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Brighouse & Rastrick

Echoes of the North: Four Chapters in Time
Conductor: Ian McElligott
Stoller Hall, Manchester
Saturday 22nd July


‘Echoes of the North’  is an hour-long creative project that through inventive thinking brings together the art forms of silent film and brass bands with a twist of modern-day resonance.

First premiered in 2022, its imagery is sourced from various regional and national archives, whilst the music comes from Neil Brand (the brass band score orchestrated by Ben Palmer), the hugely respected composer, pianist and arts presenter, who also specialises in creating and performing scores to accompany iconic silent films. 

Recall experience

The alchemy makes for a remarkably evocative recall experience – the music enhancing the visual recollections of the cultural foundations that underpinned community life in the North of England of the late Victorian to post-First World War period. 

Brighouse & Rastrick has played its part from the outset (this being the final performance of a three-venue tour), the first half filled by a repertoire that also offered a pertinent reminder to an overwhelmingly non-banding audience of the musical scope of the modern day elite level band. 

The alchemy makes for a remarkably evocative recall experience – the music enhancing the visual recollections of the cultural foundations that underpinned community life in the North of England of the late Victorian to post-First World War period. 

Ian McElligott arranged three of the pieces: The celebratory Strauss ‘Vienna Philharmonic Fanfare’  leading into an energetically paced account of Shostakovich’s ‘Festive Overture’.  

A new take on the big band classic, ‘Malaguena’,  was preluded by a bravura account by Elenor Newton of ‘Brasilia’,  whilst Mike Eccles’ languid ‘Misty’,  was a lovely counterpoint to 1930s Broadway ballet with ‘Slaughter on 10th Avenue’.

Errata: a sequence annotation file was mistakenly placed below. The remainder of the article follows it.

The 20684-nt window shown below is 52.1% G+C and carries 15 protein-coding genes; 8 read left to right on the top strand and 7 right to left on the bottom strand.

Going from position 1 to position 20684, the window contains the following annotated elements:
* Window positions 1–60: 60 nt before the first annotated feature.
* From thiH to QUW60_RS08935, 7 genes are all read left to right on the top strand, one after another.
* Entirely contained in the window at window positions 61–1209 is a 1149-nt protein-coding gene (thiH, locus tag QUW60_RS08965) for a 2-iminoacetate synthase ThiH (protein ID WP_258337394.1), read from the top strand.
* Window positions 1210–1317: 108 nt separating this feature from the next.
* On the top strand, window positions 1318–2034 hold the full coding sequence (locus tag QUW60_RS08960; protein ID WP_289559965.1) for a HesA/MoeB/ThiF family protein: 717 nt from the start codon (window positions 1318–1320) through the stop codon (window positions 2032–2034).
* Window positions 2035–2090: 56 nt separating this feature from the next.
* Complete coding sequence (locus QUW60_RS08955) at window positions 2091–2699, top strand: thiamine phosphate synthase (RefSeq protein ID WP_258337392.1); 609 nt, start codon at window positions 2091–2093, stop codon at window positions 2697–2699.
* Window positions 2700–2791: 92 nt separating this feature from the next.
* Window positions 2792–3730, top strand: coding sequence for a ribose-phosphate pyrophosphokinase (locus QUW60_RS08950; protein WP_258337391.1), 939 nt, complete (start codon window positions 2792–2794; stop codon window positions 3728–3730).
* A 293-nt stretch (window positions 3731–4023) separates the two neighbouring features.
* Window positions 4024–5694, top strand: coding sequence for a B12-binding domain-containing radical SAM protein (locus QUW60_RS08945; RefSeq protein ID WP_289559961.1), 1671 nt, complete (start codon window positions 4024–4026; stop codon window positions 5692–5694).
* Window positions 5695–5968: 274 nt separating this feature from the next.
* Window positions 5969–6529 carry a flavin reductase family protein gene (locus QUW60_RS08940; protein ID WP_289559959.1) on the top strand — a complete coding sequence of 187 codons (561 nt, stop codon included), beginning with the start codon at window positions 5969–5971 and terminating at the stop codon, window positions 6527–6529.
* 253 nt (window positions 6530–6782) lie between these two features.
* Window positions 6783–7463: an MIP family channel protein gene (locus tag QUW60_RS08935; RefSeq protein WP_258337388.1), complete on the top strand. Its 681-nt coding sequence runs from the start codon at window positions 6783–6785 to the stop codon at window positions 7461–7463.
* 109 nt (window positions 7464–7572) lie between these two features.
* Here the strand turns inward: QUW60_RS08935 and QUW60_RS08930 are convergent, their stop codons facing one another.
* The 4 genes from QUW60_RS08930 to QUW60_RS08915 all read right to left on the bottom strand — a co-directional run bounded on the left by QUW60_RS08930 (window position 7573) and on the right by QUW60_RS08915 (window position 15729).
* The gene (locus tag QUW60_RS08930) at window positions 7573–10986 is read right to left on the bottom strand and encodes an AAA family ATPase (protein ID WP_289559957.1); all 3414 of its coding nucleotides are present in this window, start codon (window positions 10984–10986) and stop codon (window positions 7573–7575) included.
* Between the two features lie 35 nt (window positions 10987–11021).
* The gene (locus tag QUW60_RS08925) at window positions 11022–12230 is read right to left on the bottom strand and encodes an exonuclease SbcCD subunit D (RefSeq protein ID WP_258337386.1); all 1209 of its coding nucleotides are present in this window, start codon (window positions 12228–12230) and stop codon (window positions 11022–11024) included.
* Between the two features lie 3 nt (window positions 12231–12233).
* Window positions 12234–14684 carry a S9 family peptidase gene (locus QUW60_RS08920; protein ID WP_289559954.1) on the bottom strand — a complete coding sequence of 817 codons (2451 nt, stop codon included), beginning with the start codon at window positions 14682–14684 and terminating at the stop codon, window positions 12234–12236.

Echoes of the North

The second half belonged to ‘Echoes of the North’,  an imposing work divided into four headline chapters: ‘Rebuild’, ‘Recharge’, ‘Remembrance’  and ‘Rejoice’.  

Beautifully shot images, naïve yet searingly honest, filled the screen above the band – from cotton mills and shipyards to Brylcreemed footballers and wiry hikers, Stakhanovite colliers, melancholic seamstresses, grubby children and well-starched adults. The sense of community – decent, purposeful and proud, was palpable.

Beautifully shot images, naïve yet searingly honest, filled the screen above the band – from cotton mills and shipyards to Brylcreemed footballers and wiry hikers, Stakhanovite colliers, melancholic seamstresses, grubby children and well-starched adults. The sense of community – decent, purposeful and proud, was palpable.

Resonate

The score and the emotive playing it elicited, also spoke of endeavour and energy, tragedy and loss, the music flowing seamlessly to its conclusion - the applause at its conclusion an acknowledgment of the quality of the multi-genre excellence. 

In so cleverly eschewing obvious stereotypes ‘Echoes of the North’  could well resonate in any part of the country – from the mining communities of Cornwall and South Wales to the hop fields of Kent, through the pottery kilns of the Midlands to the industrial heartlands of Scotland.

Performed as well as it was here in Manchester, it took everyone back in time – even the downpour of rain that greeted the audience as it left Stoller Hall, totally in keeping with the collective memory. 

Malcolm Wood  

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BSc, PG Cert. Ed.
Cartoonist , illustrator, writer


               

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